Tour de France 1903
With the Tour being conceived as part of a newspaper war, we continue our
series in how the English speaking press reacted to this year's launch. We have
already established that William Fotheringham from the United Kingdom's Guardian
saw the race in its historical sense in his excellent “sowers of energy”
article. It is an article of depth and fact. “The first checkpoint in the 1903
Tour was in Nevers and the town on the banks of the Loire will host the finish
of stage five” is a near perfect sentence in cycling reporting terms.
Meanwhile the Reuters piece by Gilles Le Roc’h kept an historical theme while
also referring to next year's race. “The American, hoping to win his fifth Tour
in succession, will have to master two individual time trials, over 60 miles in
all, and seven mountain stages," which is complemented by, "For the
centenary we could not avoid going to l'Alpe d'Huez, a memorable finish which
crowned Fausto Coppi as its first winner (in 1952)," Leblanc said.” A near
perfect balance between the Tour in its full historical sense and a very telling
quote. For Leblanc to pick out an Italian rider with such respect will certainly
raise a few ironic grins from Italian Team managers whose teams have been
excluded from the TdF in recent years at the expense of teams of lower stature.
Full reports and photos can be found here -
to read part one
Father of the tour Desgrange
Press writer Michael McDonough covered the launch from the perspective of Lance
Armstrong - not surprisingly his report was widely syndicated through out the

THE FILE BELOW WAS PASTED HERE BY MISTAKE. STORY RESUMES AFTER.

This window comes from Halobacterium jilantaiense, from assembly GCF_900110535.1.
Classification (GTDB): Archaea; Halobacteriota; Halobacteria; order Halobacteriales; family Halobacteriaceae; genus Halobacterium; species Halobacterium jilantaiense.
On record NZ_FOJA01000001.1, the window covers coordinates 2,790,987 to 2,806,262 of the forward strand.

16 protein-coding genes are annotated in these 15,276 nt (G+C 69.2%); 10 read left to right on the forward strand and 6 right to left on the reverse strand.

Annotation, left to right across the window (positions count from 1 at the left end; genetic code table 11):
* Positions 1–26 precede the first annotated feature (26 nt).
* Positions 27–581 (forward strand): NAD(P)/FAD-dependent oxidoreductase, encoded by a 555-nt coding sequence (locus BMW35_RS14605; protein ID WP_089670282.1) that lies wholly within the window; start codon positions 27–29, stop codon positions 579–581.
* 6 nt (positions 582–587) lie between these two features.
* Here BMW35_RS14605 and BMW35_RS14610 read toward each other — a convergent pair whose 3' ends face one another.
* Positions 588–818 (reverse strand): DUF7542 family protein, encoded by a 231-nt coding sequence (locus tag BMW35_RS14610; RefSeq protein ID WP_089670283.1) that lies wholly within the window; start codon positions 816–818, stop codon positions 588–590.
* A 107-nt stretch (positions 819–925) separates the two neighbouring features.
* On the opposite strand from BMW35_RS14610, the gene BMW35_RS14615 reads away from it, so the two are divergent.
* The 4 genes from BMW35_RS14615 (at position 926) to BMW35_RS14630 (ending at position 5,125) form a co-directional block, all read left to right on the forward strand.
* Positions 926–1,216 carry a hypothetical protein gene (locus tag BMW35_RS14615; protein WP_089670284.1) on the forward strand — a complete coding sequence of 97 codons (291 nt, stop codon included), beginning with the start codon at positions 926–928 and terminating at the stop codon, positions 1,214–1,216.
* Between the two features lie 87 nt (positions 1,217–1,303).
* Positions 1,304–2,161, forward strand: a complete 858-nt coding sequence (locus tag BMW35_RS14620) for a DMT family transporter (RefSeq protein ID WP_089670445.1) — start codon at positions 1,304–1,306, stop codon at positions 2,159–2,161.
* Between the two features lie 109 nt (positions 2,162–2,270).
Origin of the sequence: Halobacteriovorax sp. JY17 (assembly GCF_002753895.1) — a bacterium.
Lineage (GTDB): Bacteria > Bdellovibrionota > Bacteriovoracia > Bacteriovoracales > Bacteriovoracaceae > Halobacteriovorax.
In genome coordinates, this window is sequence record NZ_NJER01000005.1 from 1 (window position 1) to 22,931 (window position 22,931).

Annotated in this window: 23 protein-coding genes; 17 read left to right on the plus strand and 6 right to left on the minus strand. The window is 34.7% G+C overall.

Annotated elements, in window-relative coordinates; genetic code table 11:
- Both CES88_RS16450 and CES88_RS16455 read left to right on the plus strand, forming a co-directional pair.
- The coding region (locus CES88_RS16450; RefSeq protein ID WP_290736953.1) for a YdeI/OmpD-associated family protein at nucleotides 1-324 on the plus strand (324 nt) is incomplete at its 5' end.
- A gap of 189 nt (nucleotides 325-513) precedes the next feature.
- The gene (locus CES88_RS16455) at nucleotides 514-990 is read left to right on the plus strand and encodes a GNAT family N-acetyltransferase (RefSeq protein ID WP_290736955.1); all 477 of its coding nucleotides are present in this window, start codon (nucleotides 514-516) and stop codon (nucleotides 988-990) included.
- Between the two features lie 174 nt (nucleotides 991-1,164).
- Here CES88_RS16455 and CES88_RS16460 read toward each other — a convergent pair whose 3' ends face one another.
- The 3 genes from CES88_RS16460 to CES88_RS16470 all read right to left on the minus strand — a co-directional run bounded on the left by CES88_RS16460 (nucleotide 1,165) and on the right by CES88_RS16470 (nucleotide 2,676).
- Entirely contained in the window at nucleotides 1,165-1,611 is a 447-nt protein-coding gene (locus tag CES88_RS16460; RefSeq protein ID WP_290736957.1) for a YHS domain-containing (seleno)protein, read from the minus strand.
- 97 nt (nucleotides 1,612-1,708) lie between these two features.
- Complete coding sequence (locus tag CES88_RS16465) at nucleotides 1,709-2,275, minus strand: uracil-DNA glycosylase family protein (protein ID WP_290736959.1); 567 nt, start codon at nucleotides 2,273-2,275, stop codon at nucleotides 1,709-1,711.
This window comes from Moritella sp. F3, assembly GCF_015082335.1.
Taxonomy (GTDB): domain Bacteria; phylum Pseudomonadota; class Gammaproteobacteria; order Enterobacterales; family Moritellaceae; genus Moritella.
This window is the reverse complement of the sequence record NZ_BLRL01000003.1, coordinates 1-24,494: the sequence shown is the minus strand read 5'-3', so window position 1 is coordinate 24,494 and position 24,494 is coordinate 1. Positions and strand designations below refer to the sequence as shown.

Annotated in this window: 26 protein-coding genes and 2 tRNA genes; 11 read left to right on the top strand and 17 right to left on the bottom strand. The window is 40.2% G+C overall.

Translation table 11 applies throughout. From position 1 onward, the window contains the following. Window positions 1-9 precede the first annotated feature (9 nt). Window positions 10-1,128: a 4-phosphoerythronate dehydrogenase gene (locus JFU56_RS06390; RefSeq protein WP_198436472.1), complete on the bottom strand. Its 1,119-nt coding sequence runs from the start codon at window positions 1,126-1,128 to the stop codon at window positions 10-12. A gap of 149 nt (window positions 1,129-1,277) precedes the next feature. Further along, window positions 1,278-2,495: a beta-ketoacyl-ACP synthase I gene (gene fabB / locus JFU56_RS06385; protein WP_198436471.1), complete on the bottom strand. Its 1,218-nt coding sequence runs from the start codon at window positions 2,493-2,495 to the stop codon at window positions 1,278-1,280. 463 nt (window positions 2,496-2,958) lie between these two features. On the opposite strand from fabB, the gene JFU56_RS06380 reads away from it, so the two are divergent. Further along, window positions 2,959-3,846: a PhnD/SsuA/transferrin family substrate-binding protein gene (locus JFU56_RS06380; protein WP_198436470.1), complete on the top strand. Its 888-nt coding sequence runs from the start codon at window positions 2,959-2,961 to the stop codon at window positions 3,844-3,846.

USA press including the Washington Post. Unlike the previous two articles the
sense of tradition is seen from Amstrong’s viewpoint -"It enhances how historic
an event it is." - while the main thrust of the article concentrates on the
The article also makes reference to the case of Rumsas and also clarifies the
team selection process.
Armstrong ponders on the tour route
Route Unveiled for Tour De France
By Michael McDonough
Associated Press Writer
Thursday, October 24, 2002; 3:06 PM
PARIS –– Lance Armstrong doesn't think his bid for a record-tying
fifth straight Tour de France will be any easier next year.
Even though the route for next year's 100th anniversary race features more
stages in the mountains – where Armstrong has taken control and dominated since
1999 – there are fewer grueling uphill finishes.
The 2003 route could probably have been "a lot more complicated," Armstrong
told The Associated Press on Thursday, the day Tour officials announced the
itinerary. But he's pleased.
"There's enough uphill finishes. I would not try to say I'm disappointed," he
said in a phone interview. "It's a traditional Tour, it's fine."
Four riders have won the world's toughest cycling race five times. Only
Spain's Miguel Indurain captured five back-to-back. Armstrong is the only
American to have won more than three Tours.
The three-week Tour is usually decided in the mountains, and Armstrong sealed
his fourth straight victory in July by crushing rivals in six mountain stages. A
year earlier, there were five legs in the Alps and the Pyrenees.
Next year's Tour, which starts in Paris on July 5 and ends in the French
capital July 27, has seven mountain legs. The most difficult is expected to be
the 130.82-mile eighth stage from Sallanches to L'Alpe d'Huez.
director Jean-Marie Leblanc believes the new route could benefit Armstrong.
"I don't think Lance Armstrong has anything to worry about in this
itinerary," Leblanc said. "There is scope for him to impose his superiority, if
there is a superiority (next year)."
Armstrong said there are five major peaks in the 2003 Tour he has never
climbed before. He will attempt the imposing Col de l'Izoard mountain pass from
a different side for the first time. He plans to make each climb at least once
before next year's race begins.
"We won't change a thing from our M.O.," Armstrong said.
Even though next year's event will mark the 100th anniversary of the Tour, it
will only be the 90th edition. The race was canceled during both World Wars.
"It's a milestone," Armstrong said. "It enhances how historic an event it
At 2,109.55 miles, 20-stage race will be the seventh shortest in Tour
Organizers have made the event less punishing in recent years to reduce the